In With The Spiders

In With The Spiders

Get In with the Spiders at ZSL London Zoo - the UK’s first ever walk-through spider exhibit 

ZSL London Zoo has taken on the challenge of a lifetime in a bid to clear the name of one of the world’s most feared, misunderstood and maligned creatures, in a unique and immersive exhibit.

 

 

In with the Spiders brings visitors face-to-face with amazing arachnids from around the world in a completely unique and immersive experience within the Zoo’s new Tiny Giants exhibit. 

First, get gently acquainted with UK native species and regular house guest, the ‘spider in a bathtub’, before meeting fascinating exotic species such as the black widow, huntsman and giant bird-eating spiders.

Then discover the true meaning of ‘up close’ as you enter the forest home of ZSL London Zoo’s uniquely sociable communal spiders, and stunning, golden orb spiders that spend their days posing proudly on huge one-metre wide webs.

You’ll also have an opportunity to take home a special souvenir from the walk-through expedition as you pose for a pic with the golden orb spiders in front of the “Spider Selfie” mirror.  

A sneak peek into the Spider Nursery offers an insight into the breeding work carried out by keepers at ZSL London Zoo, and hopefully a glimpse of tiny spiderlings. 
 

Orb Spider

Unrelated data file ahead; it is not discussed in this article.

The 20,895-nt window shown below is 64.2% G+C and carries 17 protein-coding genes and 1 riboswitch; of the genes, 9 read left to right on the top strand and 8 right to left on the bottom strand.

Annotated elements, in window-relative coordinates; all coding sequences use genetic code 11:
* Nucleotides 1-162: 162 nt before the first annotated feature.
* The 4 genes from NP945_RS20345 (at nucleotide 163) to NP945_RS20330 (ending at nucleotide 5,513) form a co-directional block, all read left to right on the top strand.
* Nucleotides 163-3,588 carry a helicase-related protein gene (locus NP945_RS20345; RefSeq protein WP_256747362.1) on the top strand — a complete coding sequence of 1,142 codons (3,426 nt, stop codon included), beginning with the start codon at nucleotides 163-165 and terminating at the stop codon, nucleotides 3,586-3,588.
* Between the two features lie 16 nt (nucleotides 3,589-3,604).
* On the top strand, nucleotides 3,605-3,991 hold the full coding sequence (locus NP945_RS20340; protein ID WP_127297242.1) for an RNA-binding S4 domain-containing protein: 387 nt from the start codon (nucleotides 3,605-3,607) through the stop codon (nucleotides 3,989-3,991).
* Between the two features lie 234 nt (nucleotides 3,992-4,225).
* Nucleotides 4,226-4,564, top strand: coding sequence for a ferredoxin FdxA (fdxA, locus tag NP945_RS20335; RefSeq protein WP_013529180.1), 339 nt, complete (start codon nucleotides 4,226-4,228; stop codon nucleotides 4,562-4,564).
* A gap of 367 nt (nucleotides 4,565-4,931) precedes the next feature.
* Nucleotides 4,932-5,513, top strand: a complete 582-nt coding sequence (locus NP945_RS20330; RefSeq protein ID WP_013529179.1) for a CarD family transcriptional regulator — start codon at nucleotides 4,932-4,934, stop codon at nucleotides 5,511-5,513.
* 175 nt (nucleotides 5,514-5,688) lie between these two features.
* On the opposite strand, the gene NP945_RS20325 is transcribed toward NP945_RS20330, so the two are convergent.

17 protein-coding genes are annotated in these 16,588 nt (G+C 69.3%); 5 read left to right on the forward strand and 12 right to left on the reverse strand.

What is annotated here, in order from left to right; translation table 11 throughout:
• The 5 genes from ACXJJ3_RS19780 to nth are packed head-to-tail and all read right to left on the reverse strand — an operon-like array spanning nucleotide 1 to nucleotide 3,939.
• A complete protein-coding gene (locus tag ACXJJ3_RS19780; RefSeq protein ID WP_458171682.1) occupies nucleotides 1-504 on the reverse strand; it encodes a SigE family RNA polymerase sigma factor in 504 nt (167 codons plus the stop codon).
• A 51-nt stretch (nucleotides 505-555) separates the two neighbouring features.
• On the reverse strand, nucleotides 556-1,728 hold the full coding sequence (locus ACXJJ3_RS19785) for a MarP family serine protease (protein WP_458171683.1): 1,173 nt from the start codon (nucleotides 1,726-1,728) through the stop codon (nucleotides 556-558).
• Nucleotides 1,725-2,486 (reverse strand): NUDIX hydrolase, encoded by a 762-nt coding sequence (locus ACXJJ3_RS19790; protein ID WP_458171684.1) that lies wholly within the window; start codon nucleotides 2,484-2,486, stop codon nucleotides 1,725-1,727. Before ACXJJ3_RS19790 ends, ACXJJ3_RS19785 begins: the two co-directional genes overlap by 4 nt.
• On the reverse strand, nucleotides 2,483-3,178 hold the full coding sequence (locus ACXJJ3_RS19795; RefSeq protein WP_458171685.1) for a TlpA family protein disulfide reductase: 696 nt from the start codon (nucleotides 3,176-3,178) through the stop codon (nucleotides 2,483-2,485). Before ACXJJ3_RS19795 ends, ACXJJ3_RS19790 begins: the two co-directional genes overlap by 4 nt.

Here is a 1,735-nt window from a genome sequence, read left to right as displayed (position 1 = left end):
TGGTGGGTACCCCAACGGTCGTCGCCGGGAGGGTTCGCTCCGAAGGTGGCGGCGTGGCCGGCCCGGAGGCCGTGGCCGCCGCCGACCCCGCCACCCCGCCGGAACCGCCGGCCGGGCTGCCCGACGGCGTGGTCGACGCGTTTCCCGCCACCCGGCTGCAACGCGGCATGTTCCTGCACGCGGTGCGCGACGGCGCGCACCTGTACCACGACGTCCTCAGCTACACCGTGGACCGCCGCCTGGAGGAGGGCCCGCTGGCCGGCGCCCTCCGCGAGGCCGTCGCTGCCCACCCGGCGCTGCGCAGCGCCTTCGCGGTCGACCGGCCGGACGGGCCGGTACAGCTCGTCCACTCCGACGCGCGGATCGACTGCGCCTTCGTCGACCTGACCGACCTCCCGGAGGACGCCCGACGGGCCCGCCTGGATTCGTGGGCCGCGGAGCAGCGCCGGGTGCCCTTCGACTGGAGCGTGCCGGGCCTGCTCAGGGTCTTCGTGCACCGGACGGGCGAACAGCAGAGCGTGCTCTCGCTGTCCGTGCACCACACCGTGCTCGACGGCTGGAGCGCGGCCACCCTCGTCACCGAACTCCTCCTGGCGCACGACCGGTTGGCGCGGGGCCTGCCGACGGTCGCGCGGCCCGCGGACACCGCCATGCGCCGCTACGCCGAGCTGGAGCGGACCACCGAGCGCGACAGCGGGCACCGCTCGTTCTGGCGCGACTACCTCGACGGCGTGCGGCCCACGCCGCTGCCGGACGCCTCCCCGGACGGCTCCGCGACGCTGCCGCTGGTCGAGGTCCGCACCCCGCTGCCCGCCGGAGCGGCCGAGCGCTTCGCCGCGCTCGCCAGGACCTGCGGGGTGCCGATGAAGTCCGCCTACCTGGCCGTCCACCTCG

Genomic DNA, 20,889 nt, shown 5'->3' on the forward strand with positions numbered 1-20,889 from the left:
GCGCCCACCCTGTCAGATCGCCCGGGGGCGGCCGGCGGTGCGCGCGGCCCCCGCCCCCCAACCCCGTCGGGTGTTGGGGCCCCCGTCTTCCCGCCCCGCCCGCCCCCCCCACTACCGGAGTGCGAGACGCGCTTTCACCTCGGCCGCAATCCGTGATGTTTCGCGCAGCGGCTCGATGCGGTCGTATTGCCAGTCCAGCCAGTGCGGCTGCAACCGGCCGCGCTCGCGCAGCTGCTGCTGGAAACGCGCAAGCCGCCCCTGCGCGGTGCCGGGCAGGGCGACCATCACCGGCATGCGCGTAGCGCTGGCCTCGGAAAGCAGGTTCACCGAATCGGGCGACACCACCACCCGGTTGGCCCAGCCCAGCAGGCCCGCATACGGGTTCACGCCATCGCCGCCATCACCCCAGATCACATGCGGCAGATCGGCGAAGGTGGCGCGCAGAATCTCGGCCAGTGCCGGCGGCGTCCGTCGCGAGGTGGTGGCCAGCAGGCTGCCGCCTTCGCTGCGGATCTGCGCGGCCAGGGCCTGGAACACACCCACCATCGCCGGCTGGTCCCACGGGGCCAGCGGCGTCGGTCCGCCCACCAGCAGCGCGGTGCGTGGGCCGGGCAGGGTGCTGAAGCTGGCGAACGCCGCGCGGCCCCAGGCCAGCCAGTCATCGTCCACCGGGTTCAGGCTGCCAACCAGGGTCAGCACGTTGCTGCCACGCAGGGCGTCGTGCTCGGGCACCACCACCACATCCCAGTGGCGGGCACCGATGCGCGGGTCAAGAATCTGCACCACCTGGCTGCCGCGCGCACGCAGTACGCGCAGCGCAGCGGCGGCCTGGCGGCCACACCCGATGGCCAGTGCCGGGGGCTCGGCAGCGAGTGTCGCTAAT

In with the Spiders is home to one of the UK’s most endangered animals, the fen raft spider.  One of the biggest spiders in Britain, they have the remarkable ability to walk on water. As part of the Zoo’s worldwide conservation work, zookeepers at ZSL London Zoo worked with Natural England to rear tiny fen raft spiderlings into adults, which were then reintroduced back to the wild. 

Celebrating creatures whose very name has been slandered over the years, In with the Spiders’ ‘talking tarantula’ dispels some of the myths surrounding spiders to reveal why they are in fact friend, not foe. 

And for those visitors not yet convinced by how amazing they are, there’s the hugely successful arachnophobia-curing Friendly Spider Programme – running now for more than two decades converting spider-haters into spider-lovers. Visitors are sure to leave the exhibit with a new-found appreciation for arachnids. 

The incredible In with the Spiders experience is included in the entry ticket price for ZSL London Zoo. 

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In With The Spiders: Europe's first spider walk through

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See the spiders up close

Friendly Spider Programme

Friendly Spider Programme logo

The Friendly Spider Programme (FSP) is an afternoon course, carefully designed to ease or eliminate the condition of arachnophobia – fear of spiders.

The programme is a combination of cognitive behavioural therapy and hypnotherapy led by ZSL’s Head of Invertebrates Dave Clarke, in conjunction with John Clifford of the Centre of Clinical Hypnosis.

Success is measured by participants catching house spiders under a glass, to take it outside, and if they so wish, cured participants are given the chance to meet one of ZSL London Zoo’s red kneed spiders. 

Find out more

Inhabitants

Find out more about some of the residents of In with the Spiders.

Golden orb-weaver

This week's Curious Creature is the fascinating Golden Orb-Weaving Spider.

A Redback Spider, Latrodectus hasselti, in the Bugs! exhibit at ZSL London Zoo.

Find out how spiders are actually more likely to save your life than do you harm!

In With The Spiders

Get closer to one of nature's most fascinating creatures!

Not enamoured with invertebrates? These are the reasons you absolutely should be...